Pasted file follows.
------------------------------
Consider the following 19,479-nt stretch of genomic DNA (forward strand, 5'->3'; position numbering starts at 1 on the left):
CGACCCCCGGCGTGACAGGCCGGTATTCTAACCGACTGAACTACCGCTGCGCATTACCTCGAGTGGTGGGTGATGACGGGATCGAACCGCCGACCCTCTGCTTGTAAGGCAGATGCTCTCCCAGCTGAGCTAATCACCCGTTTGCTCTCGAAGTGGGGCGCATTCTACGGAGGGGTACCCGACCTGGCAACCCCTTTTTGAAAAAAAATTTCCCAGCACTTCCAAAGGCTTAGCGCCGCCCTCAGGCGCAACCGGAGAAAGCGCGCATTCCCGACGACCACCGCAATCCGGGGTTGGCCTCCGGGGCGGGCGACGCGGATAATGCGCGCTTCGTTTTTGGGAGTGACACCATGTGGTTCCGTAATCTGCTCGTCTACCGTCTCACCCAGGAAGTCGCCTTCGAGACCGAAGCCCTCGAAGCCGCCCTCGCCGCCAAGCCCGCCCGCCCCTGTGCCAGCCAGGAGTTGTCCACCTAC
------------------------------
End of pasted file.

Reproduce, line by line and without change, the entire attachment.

Consider the following 19,479-nt stretch of genomic DNA (forward strand, 5'->3'; position numbering starts at 1 on the left):
CGACCCCCGGCGTGACAGGCCGGTATTCTAACCGACTGAACTACCGCTGCGCATTACCTCGAGTGGTGGGTGATGACGGGATCGAACCGCCGACCCTCTGCTTGTAAGGCAGATGCTCTCCCAGCTGAGCTAATCACCCGTTTGCTCTCGAAGTGGGGCGCATTCTACGGAGGGGTACCCGACCTGGCAACCCCTTTTTGAAAAAAAATTTCCCAGCACTTCCAAAGGCTTAGCGCCGCCCTCAGGCGCAACCGGAGAAAGCGCGCATTCCCGACGACCACCGCAATCCGGGGTTGGCCTCCGGGGCGGGCGACGCGGATAATGCGCGCTTCGTTTTTGGGAGTGACACCATGTGGTTCCGTAATCTGCTCGTCTACCGTCTCACCCAGGAAGTCGCCTTCGAGACCGAAGCCCTCGAAGCCGCCCTCGCCGCCAAGCCCGCCCGCCCCTGTGCCAGCCAGGAGTTGTCCACCTAC